Promotions for PBS LearningMedia
The California partnership includes a statewide communications campaign that provides direct emails and outreach to teachers. State education leaders and educational organizations such as the California Writing Project and Common Sense Education have shared public TV’s resources with their constituents, according to Mencher.
The campaign, now in the works, includes on-air spots, online guides, social media and other promotions, according to Russell.
Staff from KQED and PBS SoCal have also been advising stations in other states as they develop plans to support out-of-school K–12 education in their regions.
PBS and stations are also working to build awareness of PBS LearningMedia, a free digital resource for educators, caregivers and parents. About 1 million teachers access the site every month, according to Sara Schapiro, PBS VP of education. With so many families adapting to school closures, there’s an opportunity to serve even more parents and students who have access to the internet. “We are really excited these materials will be useful as people are struggling to keep learning when schools will be closed,” she said.
There’s still a lot of work to do to support at-home learning around the Los Angeles stations’ broadcast schedules. The “dream and goal” is for LAUSD students to do exercises and activities at home after watching the shows, Russell said. Efforts to make that happen are now underway.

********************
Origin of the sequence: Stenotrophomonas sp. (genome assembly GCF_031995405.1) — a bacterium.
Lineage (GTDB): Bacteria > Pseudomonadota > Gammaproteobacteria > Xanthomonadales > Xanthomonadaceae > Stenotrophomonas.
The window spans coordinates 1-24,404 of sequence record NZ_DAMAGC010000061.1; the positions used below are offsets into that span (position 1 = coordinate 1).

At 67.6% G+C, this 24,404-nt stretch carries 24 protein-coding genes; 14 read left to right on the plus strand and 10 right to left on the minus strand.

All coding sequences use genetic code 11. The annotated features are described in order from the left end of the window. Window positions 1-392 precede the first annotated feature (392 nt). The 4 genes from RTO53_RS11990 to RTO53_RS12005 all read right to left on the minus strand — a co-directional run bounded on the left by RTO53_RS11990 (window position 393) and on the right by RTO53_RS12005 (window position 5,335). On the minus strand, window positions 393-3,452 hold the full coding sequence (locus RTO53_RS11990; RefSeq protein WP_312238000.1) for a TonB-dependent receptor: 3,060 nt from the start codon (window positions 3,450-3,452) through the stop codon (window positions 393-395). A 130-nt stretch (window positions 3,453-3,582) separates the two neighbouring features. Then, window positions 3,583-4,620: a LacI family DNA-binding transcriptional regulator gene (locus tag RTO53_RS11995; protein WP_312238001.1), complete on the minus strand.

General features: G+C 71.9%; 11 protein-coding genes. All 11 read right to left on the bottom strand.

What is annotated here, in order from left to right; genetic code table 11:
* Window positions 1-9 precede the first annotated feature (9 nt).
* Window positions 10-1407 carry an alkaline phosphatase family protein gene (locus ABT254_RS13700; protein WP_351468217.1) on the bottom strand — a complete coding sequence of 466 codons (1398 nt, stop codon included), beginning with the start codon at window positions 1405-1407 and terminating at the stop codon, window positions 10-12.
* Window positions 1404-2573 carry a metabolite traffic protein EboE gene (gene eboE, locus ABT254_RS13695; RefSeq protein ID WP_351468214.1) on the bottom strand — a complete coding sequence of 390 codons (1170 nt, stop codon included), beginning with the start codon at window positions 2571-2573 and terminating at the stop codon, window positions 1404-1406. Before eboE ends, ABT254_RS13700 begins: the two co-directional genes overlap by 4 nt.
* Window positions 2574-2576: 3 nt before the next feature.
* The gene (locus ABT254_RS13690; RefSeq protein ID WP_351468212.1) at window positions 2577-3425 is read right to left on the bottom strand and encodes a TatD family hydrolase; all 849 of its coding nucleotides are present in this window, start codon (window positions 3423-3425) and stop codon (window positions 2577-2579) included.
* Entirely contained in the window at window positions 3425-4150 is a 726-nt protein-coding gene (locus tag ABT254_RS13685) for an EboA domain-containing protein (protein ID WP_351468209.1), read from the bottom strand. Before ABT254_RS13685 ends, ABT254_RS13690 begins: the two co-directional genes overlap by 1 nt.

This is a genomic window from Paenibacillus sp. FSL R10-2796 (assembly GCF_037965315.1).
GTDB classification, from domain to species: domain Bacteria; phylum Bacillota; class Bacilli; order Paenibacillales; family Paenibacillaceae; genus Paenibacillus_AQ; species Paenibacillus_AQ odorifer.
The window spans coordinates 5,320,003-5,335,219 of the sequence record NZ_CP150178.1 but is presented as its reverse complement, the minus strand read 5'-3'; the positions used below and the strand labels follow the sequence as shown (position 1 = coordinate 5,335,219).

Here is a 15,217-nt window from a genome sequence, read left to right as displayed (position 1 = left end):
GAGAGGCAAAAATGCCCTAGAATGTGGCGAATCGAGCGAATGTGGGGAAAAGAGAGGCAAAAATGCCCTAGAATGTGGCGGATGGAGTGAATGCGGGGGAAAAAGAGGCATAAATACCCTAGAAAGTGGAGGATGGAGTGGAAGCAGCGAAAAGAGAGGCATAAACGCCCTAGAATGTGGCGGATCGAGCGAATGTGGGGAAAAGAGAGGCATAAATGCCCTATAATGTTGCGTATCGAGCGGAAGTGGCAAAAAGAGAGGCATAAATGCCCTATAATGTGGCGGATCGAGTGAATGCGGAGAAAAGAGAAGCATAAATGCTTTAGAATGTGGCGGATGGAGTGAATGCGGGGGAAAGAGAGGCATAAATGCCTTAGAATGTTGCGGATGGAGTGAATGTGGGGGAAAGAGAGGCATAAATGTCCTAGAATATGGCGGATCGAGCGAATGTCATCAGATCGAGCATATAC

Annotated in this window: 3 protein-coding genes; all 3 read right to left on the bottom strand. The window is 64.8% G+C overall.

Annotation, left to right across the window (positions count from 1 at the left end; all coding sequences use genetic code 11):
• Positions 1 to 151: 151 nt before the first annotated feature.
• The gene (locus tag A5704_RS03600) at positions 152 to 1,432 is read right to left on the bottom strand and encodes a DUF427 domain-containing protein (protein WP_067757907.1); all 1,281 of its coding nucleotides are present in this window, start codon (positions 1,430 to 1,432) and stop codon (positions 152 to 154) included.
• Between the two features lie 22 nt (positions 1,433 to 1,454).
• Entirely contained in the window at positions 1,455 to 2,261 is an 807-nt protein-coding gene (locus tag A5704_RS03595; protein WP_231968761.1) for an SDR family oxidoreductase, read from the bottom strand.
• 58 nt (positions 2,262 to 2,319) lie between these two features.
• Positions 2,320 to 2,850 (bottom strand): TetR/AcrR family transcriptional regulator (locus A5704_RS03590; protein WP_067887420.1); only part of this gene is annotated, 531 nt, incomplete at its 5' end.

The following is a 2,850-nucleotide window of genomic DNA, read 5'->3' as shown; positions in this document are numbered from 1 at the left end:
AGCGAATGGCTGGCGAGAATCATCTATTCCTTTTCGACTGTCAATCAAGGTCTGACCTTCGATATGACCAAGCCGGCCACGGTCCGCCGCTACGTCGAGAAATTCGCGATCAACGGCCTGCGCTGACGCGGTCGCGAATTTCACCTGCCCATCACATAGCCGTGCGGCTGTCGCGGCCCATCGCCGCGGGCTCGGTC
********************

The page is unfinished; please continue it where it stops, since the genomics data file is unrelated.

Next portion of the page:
The stations are working with teachers to produce brief spots that include learning prompts at the beginning and end of each program, Russell said.The introductory spots encourage students to watch programs with learning goals in mind; those that follow ask them to solve problems by applying core concepts from the show. LAUSD curriculum specialists are working with the stations on the interstitials.
‘Value to the community’
Formalizing the partnership and preparing for the fast-turnaround launch was a huge undertaking, Russell said. “People are putting in long hours,” he said.
PBS SoCal and KCET suspended production of all local programs and reassigned their production and creative services teams to work on pre-K–12 content for broadcast, Russell said.Staffers across all departments — from the preschool education team to digital and social media producers — are now focused on the education service expansion. The membership customer service team added people to field calls from parents, teachers and students. And broadcast operations staff have built new schedules, downloaded programs from the PBS sIX interconnection system and handled trafficking for new break elements.
Russell and Michael Isip, president of KQED, said they have to work through many practical considerations as they move forward, such as the revenue implications of launching the service, how long it can be sustained and whether there’s enough programming to fill the gap for three months or more.
“In the long term there’s a value to the community that will come back to us in spades in terms of support,” Isip said.
One goal of the California partnership is to share information so that the program can provide a model to stations in other communities, said Beutner of LAUSD. “This is an opportunity to keep families together in a safe place learning together, irrespective of what might come down the road,” he said.